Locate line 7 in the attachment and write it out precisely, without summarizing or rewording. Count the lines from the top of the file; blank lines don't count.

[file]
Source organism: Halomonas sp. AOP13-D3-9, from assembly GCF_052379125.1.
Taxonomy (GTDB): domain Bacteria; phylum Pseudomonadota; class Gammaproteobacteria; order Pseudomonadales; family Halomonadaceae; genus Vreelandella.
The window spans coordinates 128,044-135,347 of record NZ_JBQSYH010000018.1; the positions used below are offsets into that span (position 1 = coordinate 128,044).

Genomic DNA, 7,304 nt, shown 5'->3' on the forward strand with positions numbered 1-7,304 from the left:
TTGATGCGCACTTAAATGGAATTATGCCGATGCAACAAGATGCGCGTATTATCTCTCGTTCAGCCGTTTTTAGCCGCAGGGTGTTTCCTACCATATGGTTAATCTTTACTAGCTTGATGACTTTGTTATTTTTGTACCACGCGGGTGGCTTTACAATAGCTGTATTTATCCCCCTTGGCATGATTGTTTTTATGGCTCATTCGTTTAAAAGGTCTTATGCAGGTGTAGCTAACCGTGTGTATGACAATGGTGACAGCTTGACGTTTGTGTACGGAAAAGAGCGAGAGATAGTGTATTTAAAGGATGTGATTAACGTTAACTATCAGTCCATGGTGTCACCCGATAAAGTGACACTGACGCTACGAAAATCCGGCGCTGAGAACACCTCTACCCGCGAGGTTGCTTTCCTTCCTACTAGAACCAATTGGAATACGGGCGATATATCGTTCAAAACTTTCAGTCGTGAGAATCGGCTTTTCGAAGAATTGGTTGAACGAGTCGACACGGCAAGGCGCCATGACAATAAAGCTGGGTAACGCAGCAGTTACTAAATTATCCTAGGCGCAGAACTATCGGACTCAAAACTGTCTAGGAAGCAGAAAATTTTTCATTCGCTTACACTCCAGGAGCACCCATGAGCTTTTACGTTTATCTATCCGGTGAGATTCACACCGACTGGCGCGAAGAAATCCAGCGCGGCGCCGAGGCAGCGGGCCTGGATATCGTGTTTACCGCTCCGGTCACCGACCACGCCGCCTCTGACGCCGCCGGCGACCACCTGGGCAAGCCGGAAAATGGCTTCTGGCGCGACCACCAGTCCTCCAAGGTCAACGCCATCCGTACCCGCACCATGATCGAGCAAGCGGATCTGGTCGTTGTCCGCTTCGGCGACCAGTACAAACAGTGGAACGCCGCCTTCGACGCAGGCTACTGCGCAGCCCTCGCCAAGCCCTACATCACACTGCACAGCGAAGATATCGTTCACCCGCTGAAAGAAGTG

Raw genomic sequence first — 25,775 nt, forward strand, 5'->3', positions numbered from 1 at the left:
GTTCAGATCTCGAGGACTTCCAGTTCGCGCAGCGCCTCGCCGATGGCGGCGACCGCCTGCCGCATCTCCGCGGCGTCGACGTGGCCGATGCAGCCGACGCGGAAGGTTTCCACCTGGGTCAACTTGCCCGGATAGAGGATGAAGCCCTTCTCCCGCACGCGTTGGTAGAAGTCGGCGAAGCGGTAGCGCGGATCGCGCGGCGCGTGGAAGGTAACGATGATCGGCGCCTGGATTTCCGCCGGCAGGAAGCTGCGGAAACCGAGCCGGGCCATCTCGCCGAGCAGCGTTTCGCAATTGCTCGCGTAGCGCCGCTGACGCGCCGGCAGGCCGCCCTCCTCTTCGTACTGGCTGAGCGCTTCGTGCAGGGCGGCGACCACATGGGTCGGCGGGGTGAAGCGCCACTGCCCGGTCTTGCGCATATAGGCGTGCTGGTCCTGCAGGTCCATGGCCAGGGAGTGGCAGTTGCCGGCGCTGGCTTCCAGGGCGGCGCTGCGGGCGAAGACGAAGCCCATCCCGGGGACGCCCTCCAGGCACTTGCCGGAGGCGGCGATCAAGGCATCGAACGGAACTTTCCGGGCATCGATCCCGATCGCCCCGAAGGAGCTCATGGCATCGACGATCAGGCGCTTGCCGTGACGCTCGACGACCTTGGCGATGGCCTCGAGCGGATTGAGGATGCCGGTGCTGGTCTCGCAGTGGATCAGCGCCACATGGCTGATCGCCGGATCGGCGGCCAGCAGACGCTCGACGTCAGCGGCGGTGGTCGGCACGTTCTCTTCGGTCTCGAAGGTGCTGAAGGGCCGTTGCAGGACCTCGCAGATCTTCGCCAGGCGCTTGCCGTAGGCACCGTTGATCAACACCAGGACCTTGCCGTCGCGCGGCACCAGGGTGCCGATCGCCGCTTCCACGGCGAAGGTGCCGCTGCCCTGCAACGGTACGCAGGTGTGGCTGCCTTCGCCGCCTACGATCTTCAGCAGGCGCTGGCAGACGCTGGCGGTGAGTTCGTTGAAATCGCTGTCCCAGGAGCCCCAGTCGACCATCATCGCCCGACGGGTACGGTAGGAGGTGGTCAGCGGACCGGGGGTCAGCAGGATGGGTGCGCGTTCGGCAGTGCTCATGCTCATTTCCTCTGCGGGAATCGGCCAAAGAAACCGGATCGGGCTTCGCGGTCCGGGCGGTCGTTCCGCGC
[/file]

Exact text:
GTTCAGATCTCGAGGACTTCCAGTTCGCGCAGCGCCTCGCCGATGGCGGCGACCGCCTGCCGCATCTCCGCGGCGTCGACGTGGCCGATGCAGCCGACGCGGAAGGTTTCCACCTGGGTCAACTTGCCCGGATAGAGGATGAAGCCCTTCTCCCGCACGCGTTGGTAGAAGTCGGCGAAGCGGTAGCGCGGATCGCGCGGCGCGTGGAAGGTAACGATGATCGGCGCCTGGATTTCCGCCGGCAGGAAGCTGCGGAAACCGAGCCGGGCCATCTCGCCGAGCAGCGTTTCGCAATTGCTCGCGTAGCGCCGCTGACGCGCCGGCAGGCCGCCCTCCTCTTCGTACTGGCTGAGCGCTTCGTGCAGGGCGGCGACCACATGGGTCGGCGGGGTGAAGCGCCACTGCCCGGTCTTGCGCATATAGGCGTGCTGGTCCTGCAGGTCCATGGCCAGGGAGTGGCAGTTGCCGGCGCTGGCTTCCAGGGCGGCGCTGCGGGCGAAGACGAAGCCCATCCCGGGGACGCCCTCCAGGCACTTGCCGGAGGCGGCGATCAAGGCATCGAACGGAACTTTCCGGGCATCGATCCCGATCGCCCCGAAGGAGCTCATGGCATCGACGATCAGGCGCTTGCCGTGACGCTCGACGACCTTGGCGATGGCCTCGAGCGGATTGAGGATGCCGGTGCTGGTCTCGCAGTGGATCAGCGCCACATGGCTGATCGCCGGATCGGCGGCCAGCAGACGCTCGACGTCAGCGGCGGTGGTCGGCACGTTCTCTTCGGTCTCGAAGGTGCTGAAGGGCCGTTGCAGGACCTCGCAGATCTTCGCCAGGCGCTTGCCGTAGGCACCGTTGATCAACACCAGGACCTTGCCGTCGCGCGGCACCAGGGTGCCGATCGCCGCTTCCACGGCGAAGGTGCCGCTGCCCTGCAACGGTACGCAGGTGTGGCTGCCTTCGCCGCCTACGATCTTCAGCAGGCGCTGGCAGACGCTGGCGGTGAGTTCGTTGAAATCGCTGTCCCAGGAGCCCCAGTCGACCATCATCGCCCGACGGGTACGGTAGGAGGTGGTCAGCGGACCGGGGGTCAGCAGGATGGGTGCGCGTTCGGCAGTGCTCATGCTCATTTCCTCTGCGGGAATCGGCCAAAGAAACCGGATCGGGCTTCGCGGTCCGGGCGGTCGTTCCGCGC